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Men twice as likely to experience mental health problems due to work as women

By Neil Trainis

PUBLISHED: September 8, 2017 | UPDATED: September 11, 2017

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Men are twice as likely to experience mental health problems because of their job compared with issues outside of their employment and are less likely than women to seek help and take time off according to research from Mind.

Of 15,000 employees surveyed as part of the study, 1,763 were found to be suffering from poor mental health, including one in three men who say poor mental health is connected to their job compared to one in seven who attribute it to factors outside work.

Three in five women, equating to 58%, said their manager regularly checked to see how they were feeling compared with 49% of men.

One in three men said their company’s culture made it impossible for them to talk openly about their mental health problems. That was compared to two in five women.

Two in five women have taken time off because of poor mental health at some point in their career compared with one in three men.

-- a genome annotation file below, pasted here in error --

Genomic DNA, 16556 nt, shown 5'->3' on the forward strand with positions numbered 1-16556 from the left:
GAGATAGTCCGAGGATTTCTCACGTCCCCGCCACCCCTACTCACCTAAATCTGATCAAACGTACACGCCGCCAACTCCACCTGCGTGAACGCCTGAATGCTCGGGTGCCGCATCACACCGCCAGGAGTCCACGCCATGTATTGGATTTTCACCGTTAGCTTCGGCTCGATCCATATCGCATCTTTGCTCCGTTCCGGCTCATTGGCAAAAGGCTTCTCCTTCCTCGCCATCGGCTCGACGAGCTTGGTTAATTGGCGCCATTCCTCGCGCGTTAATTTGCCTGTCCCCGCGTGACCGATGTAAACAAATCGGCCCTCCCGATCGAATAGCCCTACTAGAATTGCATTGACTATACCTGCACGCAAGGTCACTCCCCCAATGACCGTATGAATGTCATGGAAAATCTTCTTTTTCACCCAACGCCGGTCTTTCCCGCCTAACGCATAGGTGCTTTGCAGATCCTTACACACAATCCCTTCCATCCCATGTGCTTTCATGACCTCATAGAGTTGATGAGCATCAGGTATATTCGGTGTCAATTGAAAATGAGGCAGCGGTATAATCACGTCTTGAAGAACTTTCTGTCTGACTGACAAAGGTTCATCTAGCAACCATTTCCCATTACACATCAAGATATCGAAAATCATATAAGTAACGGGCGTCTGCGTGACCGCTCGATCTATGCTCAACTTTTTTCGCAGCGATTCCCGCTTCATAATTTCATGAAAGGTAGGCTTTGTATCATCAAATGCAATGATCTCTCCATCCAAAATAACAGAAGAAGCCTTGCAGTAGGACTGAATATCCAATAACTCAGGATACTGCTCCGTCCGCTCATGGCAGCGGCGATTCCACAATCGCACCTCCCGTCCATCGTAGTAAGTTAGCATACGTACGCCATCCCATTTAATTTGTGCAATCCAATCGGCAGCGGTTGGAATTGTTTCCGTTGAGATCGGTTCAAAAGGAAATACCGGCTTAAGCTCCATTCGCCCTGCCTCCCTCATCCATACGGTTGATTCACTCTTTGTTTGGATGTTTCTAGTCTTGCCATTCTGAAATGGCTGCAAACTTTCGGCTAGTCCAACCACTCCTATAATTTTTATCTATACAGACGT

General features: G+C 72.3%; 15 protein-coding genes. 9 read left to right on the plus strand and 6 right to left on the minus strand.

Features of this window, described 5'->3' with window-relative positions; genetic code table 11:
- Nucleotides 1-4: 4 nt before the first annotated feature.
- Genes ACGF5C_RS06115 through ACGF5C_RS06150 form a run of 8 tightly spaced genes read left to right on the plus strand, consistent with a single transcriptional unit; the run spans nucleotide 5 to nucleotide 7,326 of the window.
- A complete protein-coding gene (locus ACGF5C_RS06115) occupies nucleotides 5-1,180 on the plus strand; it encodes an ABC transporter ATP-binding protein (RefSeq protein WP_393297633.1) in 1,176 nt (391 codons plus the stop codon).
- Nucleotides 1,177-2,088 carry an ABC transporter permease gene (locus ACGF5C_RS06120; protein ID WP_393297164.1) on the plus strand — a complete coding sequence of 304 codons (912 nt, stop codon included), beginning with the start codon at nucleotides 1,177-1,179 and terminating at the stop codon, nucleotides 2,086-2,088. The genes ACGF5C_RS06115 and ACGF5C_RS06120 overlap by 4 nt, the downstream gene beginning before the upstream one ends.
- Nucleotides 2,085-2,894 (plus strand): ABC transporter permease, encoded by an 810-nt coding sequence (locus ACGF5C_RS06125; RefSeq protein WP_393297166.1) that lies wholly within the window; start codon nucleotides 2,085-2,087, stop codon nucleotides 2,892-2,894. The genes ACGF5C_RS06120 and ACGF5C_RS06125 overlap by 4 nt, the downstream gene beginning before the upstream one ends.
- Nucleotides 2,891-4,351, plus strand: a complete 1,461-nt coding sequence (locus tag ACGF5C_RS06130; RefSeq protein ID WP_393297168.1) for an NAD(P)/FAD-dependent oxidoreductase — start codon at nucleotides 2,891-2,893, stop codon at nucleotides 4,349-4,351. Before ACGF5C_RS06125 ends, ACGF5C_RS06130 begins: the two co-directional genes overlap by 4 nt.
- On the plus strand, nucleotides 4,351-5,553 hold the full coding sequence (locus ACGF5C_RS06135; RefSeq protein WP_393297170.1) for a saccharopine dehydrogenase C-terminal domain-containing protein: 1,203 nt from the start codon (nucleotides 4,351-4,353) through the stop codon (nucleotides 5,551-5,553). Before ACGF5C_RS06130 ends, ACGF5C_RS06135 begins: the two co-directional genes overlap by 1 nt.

“Our research shows that work is the main factor causing men poor mental health, above problems outside work,” said Emma Mamo, head of workplace wellbeing at Mind.

“Many men work in industries where a macho culture prevails or where a competitive envi-ronment may exist which prevents them from feeling able to be open.

“It is concerning that so many men find themselves unable to speak to their bosses about the impact that work is hav-ing on their wellbeing and even more worrying that they are then not asking to take time off when they need it.

“Our research shows that the majority of managers feel confident in supporting employees with mental health problems but they can only offer extra support if they’re aware there is a problem.

Mamo added: “In the last few years, we’ve seen employers come on leaps and bounds when it comes to tackling stress and supporting the mental wellbeing of their staff, including those with a diagnosed mental health problem.
“However, there is more to do and employers do need to recognise the different approaches they may need to adopt in how they address mental health in the workplace.”